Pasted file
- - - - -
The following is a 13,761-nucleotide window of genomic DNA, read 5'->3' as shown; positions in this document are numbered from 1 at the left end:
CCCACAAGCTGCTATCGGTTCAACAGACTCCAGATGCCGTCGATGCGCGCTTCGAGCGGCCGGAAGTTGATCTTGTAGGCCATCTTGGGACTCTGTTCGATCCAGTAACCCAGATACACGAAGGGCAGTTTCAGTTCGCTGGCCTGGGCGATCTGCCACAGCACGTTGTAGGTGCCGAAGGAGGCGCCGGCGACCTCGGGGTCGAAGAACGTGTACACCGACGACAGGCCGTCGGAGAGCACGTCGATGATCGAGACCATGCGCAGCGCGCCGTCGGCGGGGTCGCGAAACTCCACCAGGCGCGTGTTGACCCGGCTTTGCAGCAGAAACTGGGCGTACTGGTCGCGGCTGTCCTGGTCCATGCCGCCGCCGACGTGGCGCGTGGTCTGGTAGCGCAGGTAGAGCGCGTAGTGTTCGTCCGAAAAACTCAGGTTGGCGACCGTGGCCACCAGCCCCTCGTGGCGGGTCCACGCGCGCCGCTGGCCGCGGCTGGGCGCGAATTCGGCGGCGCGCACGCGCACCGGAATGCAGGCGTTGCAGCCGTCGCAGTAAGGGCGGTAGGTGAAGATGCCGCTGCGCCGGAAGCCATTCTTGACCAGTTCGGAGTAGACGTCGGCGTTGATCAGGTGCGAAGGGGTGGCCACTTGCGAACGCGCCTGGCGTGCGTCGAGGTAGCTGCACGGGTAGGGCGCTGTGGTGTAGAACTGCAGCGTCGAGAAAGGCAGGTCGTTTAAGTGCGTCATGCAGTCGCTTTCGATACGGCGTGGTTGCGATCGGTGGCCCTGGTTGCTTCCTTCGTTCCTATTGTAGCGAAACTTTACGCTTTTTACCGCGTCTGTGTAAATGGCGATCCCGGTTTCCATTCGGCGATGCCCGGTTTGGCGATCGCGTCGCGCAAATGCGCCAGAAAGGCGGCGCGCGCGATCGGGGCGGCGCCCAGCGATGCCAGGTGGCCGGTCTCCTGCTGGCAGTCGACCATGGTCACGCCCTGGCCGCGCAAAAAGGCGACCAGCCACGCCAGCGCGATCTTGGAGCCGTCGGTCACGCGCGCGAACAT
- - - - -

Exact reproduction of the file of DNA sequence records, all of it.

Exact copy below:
The following is a 13,761-nucleotide window of genomic DNA, read 5'->3' as shown; positions in this document are numbered from 1 at the left end:
CCCACAAGCTGCTATCGGTTCAACAGACTCCAGATGCCGTCGATGCGCGCTTCGAGCGGCCGGAAGTTGATCTTGTAGGCCATCTTGGGACTCTGTTCGATCCAGTAACCCAGATACACGAAGGGCAGTTTCAGTTCGCTGGCCTGGGCGATCTGCCACAGCACGTTGTAGGTGCCGAAGGAGGCGCCGGCGACCTCGGGGTCGAAGAACGTGTACACCGACGACAGGCCGTCGGAGAGCACGTCGATGATCGAGACCATGCGCAGCGCGCCGTCGGCGGGGTCGCGAAACTCCACCAGGCGCGTGTTGACCCGGCTTTGCAGCAGAAACTGGGCGTACTGGTCGCGGCTGTCCTGGTCCATGCCGCCGCCGACGTGGCGCGTGGTCTGGTAGCGCAGGTAGAGCGCGTAGTGTTCGTCCGAAAAACTCAGGTTGGCGACCGTGGCCACCAGCCCCTCGTGGCGGGTCCACGCGCGCCGCTGGCCGCGGCTGGGCGCGAATTCGGCGGCGCGCACGCGCACCGGAATGCAGGCGTTGCAGCCGTCGCAGTAAGGGCGGTAGGTGAAGATGCCGCTGCGCCGGAAGCCATTCTTGACCAGTTCGGAGTAGACGTCGGCGTTGATCAGGTGCGAAGGGGTGGCCACTTGCGAACGCGCCTGGCGTGCGTCGAGGTAGCTGCACGGGTAGGGCGCTGTGGTGTAGAACTGCAGCGTCGAGAAAGGCAGGTCGTTTAAGTGCGTCATGCAGTCGCTTTCGATACGGCGTGGTTGCGATCGGTGGCCCTGGTTGCTTCCTTCGTTCCTATTGTAGCGAAACTTTACGCTTTTTACCGCGTCTGTGTAAATGGCGATCCCGGTTTCCATTCGGCGATGCCCGGTTTGGCGATCGCGTCGCGCAAATGCGCCAGAAAGGCGGCGCGCGCGATCGGGGCGGCGCCCAGCGATGCCAGGTGGCCGGTCTCCTGCTGGCAGTCGACCATGGTCACGCCCTGGCCGCGCAAAAAGGCGACCAGCCACGCCAGCGCGATCTTGGAGCCGTCGGTCACGCGCGCGAACAT